Book Review – COP HATER (1956) by Ed McBain

COP HATER (1956) ****
by Ed McBain
This paperback edition published by Penguin, 1987, 176pp (171pp)
First published by Perma in 1956 (USA)
© Ed McBain, 1956
ISBN: 978-0-140-01968-1
Blurb: As a cop with the city’s famed 87th Precinct, Steve Carella has seen it all. Or so he thinks. Because nothing can prepare him for the sight that greets him on a sweltering July night: fellow detective Mike Reardon’s dead body splayed across the sidewalk, his face blown away by a .45. Days later, Reardon’s partner is found dead, a .45-caliber bullet buried deep in his chest. Only a fool would call it a coincidence, and Carella’s no fool. He chalks the whole ugly mess up to a grudge killing…until a third murder shoots that theory to hell. Armed with only a single clue, Carella delves deep into the city’s underbelly, launching a grim search for answers that will lead him from a notorious brothel to the lair of a beautiful, dangerous widow. He won’t stop until he finds the truth—or until the next bullet finds him.
Comment: Along with Ernest Tidyman’s Shaft books, Ed McBain’s 87th Precinct novels were the first adult books and crime fiction I ever read. I initially read them in retrospect and out of sequence and then bought the series with each new publication from Ice (1983) onward. Cop Hater was the first book in the series, published back in 1956, and re-reading it now it is obvious to see the influence the book not only had on crime fiction, but also TV police procedurals. McBain would establish himself as a master of the format over the next 49 years with 55 books in the series. Isola was a fictional city, but in reality it was a thinly disguised depiction of New York, its geography rotated on its access and its boroughs renamed. McBain prided himself on the detail to which he captured the procedure of police detection and there is much detail in this debut book to that effect. That does not mean to say the book is bogged down by minutiae. Far from it. The book is as efficient as they come, McBain having been schooled in pulp fiction. His natural use of dialogue, including the witty banter, was to become McBain’s key calling card along with his intricate plotting and ability to create believable characters. The plot here concerns a series of killings of detectives from the 87th Precinct with seemingly no motive. McBain highlights the process his detectives go through in following leads until they come to a dead end or to the killer. Steve Carella takes the lead here, as he would do in many of books in the series. We also get to see the detectives’ home and social lives making their characters fully rounded and human. McBain would keep the series at a consistently high standard throughout, which is incredible given the volume of books he wrote. Cop Hater may not be among the very best, but it does demonstrate many of the traits that would make the series so popular and as such holds an important place in crime literature history.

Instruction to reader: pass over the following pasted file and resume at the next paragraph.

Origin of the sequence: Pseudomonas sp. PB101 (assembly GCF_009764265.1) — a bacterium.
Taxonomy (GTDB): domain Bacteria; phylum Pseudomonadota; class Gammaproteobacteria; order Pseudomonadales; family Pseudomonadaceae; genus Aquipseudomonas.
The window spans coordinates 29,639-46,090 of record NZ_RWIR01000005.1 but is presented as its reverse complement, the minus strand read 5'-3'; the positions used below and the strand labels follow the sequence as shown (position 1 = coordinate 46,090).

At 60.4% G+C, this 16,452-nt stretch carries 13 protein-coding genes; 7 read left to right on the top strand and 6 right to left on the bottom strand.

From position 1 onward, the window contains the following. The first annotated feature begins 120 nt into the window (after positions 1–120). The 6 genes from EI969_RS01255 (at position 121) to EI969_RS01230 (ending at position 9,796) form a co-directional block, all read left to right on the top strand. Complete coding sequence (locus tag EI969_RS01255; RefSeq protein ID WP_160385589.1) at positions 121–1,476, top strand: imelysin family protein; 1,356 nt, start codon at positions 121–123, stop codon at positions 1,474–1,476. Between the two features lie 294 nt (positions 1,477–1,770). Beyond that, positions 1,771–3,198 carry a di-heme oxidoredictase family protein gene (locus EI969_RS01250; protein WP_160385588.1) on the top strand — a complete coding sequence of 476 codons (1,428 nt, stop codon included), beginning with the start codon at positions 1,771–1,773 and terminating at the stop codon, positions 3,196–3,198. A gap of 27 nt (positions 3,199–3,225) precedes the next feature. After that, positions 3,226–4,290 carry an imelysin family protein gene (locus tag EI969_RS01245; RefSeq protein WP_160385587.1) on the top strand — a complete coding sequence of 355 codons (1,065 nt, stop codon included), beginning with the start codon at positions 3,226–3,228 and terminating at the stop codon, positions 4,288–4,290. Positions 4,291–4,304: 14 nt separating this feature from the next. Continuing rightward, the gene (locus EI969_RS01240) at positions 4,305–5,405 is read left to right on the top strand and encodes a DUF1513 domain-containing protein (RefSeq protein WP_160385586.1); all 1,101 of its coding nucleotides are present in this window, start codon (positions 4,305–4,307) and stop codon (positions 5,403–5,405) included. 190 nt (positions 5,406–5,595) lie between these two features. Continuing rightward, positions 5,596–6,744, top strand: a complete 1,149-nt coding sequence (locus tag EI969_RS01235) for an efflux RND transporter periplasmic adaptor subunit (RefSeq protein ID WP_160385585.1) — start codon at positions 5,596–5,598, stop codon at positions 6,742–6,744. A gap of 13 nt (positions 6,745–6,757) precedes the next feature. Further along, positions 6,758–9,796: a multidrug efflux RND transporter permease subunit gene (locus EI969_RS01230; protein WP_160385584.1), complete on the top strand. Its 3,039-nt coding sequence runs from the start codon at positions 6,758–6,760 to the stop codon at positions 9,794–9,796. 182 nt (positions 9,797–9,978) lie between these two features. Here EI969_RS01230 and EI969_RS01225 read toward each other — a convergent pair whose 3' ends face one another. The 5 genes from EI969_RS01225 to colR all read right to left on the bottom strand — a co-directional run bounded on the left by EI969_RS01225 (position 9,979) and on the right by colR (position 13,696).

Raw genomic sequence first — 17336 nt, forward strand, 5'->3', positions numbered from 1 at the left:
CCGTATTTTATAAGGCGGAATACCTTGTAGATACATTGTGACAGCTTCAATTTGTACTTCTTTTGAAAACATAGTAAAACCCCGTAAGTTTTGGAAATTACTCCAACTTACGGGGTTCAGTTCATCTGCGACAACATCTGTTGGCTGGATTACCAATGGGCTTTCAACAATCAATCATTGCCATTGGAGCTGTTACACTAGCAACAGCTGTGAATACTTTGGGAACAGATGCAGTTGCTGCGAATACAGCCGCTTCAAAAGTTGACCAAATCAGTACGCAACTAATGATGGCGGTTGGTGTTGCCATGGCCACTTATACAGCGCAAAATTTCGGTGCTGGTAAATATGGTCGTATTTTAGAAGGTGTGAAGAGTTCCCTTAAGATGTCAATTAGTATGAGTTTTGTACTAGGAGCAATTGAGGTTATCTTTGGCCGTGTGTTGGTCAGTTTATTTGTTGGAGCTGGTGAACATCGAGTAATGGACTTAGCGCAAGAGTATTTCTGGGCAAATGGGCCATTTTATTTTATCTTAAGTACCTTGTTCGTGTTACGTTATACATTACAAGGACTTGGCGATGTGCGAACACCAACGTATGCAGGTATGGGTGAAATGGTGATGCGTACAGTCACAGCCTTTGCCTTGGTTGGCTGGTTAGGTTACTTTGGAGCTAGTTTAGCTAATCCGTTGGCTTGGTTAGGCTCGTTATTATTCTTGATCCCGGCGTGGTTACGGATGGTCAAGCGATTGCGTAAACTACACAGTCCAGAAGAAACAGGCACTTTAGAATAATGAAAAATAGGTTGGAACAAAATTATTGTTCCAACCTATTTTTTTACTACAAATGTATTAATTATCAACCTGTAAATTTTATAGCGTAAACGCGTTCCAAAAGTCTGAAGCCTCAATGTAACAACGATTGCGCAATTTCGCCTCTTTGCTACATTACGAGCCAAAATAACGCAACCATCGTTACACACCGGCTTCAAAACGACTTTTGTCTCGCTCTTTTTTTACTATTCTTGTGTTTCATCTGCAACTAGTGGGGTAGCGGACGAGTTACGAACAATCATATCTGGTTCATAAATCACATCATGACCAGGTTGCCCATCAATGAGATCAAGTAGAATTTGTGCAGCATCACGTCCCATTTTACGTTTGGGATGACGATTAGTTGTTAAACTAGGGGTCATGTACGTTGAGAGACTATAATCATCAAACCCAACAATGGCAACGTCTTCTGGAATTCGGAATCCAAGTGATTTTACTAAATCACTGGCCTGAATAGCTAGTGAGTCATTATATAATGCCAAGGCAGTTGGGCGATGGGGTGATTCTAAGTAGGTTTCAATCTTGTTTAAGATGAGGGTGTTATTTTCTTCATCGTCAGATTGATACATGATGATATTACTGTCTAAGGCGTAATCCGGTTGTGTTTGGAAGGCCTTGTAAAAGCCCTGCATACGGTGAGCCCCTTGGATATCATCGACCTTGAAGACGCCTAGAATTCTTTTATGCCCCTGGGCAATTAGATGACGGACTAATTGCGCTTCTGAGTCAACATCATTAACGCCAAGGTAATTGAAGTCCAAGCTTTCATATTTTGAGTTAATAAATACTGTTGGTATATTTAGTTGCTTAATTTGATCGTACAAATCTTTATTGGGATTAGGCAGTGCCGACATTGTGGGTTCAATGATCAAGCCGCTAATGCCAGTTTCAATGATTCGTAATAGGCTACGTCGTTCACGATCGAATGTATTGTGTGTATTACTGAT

Book Review – LET IT BLEED (1995) by Ian Rankin

LET IT BLEED (1995) ****
by Ian Rankin
First published by Orion 1995
This edition published by Orion, 2011, 402pp (360pp)
ISBN: 978-0-7528-8359-5
includes an introduction by Ian Rankin and Reading Group Notes.

Blurb: Struggling through another Edinburgh winter Rebus finds himself sucked into a web of intrigue that throws up more questions than answers. Was the Lord Provost’s daughter kidnapped or just another runaway? Why is a city councillor shredding documents that should have been waste paper years ago? And why on earth is Rebus invited to a clay pigeon shoot at the home of the Scottish Office’s Permanent Secretary? Sucked into the machine that is modern Scotland, Rebus confronts the fact that some of his enemies may be beyond justice…

Ian Rankin’s seventh Rebus novel see the writer in maximum cynicism mode as he hits his stride taking on politics, the establishment, corporate industry and corruption. It is a complex plot the cleverly weaves its many strands into a cohesive whole. Rebus is the voice of conscience throughout, but he himself is no saint – failing in his relationships with his partner and his daughter and descending into greater dependency on alcohol. His wits remain as sharp as ever and this is his most expansive investigation to date. That Rebus is a flawed and human character makes him all the more believable and easier to forgive those failings. Whilst BLACK AND BLUE may be seen as the point where all the elements come together in the series, beginning a golden run, LET IT BLEED acts as an excellent prelude. I now only have the thirteenth book, RESURRECTION MEN, to read to have completed the whole series.

The Rebus Series:

Knots and Crosses (1987) ***
Hide and Seek (1991) ***
Tooth and Nail (original title Wolfman) (1992) ***
Strip Jack (1992) ***½
The Black Book (1993) ***
Mortal Causes (1994) ***
Let it Bleed (1996) ****
Black and Blue (1997) ****½
The Hanging Garden (1998) ****
Dead Souls (1999) ****
Set in Darkness (2000) ****
The Falls (2001) ****
Resurrection Men (2002)
A Question of Blood (2003) ****
Fleshmarket Close (2004) ****
The Naming of the Dead (2006)  ****½
Exit Music (2007) ****
Standing in Another Man’s Grave (2012) ***½
Saints of the Shadow Bible (2013) ***
Even Dogs in the Wild (2015) ****
Rather Be the Devil (2016) ***½
In a House of Lies (2018) ***½